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'Railways should invest more money in J&K'
Vijay Singh in Mumbai | July 07, 2004 00:08 IST
Last Updated: July 07, 2004 00:09 IST
Railway Minister Lalu Prasad Yadav presented his first budget on Tuesday. rediff.com asked some commuters in Mumbai their opinion of the proposals that were outlined.
The decision to leave passenger fares untouched was widely welcomed.
"By not increasing train fares, the railway minister has made us very happy. But it would have been good if they would increase first class fares and used the additional revenue to subsidise second class fares," said 49-year-old Abdul Rahim Khan, who operates a book stall in Grant Road Station.
He praised the suburban railway service but said some improvement is necessary. "Many time trains stop between stations. Commuters don't know the reason for the stoppage. There should be a system to inform them.
"Frequency of services should increase, platforms should be cleaned and there must be a facility to promptly rush accident victims to hospitals.
"I don't want more modernisation because eventually we will have to bear the costs, in the form of higher fares. I want a comfortable journey at lowest cost."
He welcomed the decision to allot new book stalls in railway stations to widows and backward class people but said it would be unfair to do so at the expense of existing stalls.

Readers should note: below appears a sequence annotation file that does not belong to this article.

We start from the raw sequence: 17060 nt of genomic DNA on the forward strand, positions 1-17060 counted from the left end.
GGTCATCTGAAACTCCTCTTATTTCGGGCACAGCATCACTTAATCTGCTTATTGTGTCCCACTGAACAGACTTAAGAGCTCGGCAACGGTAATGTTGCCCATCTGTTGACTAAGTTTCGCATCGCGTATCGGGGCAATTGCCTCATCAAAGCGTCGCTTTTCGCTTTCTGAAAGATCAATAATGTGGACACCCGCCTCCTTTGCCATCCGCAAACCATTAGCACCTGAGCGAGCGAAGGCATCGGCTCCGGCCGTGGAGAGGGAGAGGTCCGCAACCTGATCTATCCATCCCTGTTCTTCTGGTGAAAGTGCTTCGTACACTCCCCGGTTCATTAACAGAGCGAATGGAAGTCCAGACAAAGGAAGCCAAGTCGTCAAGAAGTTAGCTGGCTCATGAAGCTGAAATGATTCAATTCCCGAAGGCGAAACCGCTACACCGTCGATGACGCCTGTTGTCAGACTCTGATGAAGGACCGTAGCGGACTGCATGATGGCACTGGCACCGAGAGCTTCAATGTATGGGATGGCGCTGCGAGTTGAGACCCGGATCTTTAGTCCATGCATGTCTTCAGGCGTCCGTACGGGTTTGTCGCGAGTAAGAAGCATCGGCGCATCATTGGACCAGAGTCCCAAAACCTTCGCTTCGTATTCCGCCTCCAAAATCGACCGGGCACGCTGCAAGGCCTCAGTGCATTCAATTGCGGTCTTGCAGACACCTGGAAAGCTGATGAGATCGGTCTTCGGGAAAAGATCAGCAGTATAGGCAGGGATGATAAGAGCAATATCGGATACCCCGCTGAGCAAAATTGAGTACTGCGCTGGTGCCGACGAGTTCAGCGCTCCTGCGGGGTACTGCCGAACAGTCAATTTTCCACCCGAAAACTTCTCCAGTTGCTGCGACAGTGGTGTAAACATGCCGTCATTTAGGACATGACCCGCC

Asked about the concession to unemployed youths attending interviews, Rahul Jawale, final (fourth) year student of mechanical engineering at Somaiya College, said, "We don't need it. We are capable of attending interviews at our own expense. But unemployed of poorer states need such a facility. These policies should be implemented only in specific states."
He says modernisation is necessary and so is attention to safety. "At night, drug addicts are to be seen on platforms. The railway police do not take action against them."
He says Mumbai's local trains could do with better designs and suspension systems for smoother journeys.
"Railways should invest more money in Jammu and Kashmir because people over there need it. It will make them realize that they are also part of this country. After all, the railway's job is to unite everyone."
Gopal Todkar, 30, a junior executive in Gujarat Nippon Bimetals Pvt Ltd, said "It's good if railways give concessions to unemployed youth and allot book stalls to them. They need it most. Railways should minimize seats in Mumbai's local trains to accommodate more people comfortably."
Dinesh Gupta, 41, who operates a book stall in Mumbai Central Station and travels in the first class, agreed with Gopal. "All seats in local trains should be removed to make enough space for commuters to travel comfortably. No one will mind standing for 30-45 minutes. Allotting book stalls to widows and the unemployed is a good idea but railways should ensure that these are operated by the intended beneficiaries or their family members to prevent misuse of this benefit."
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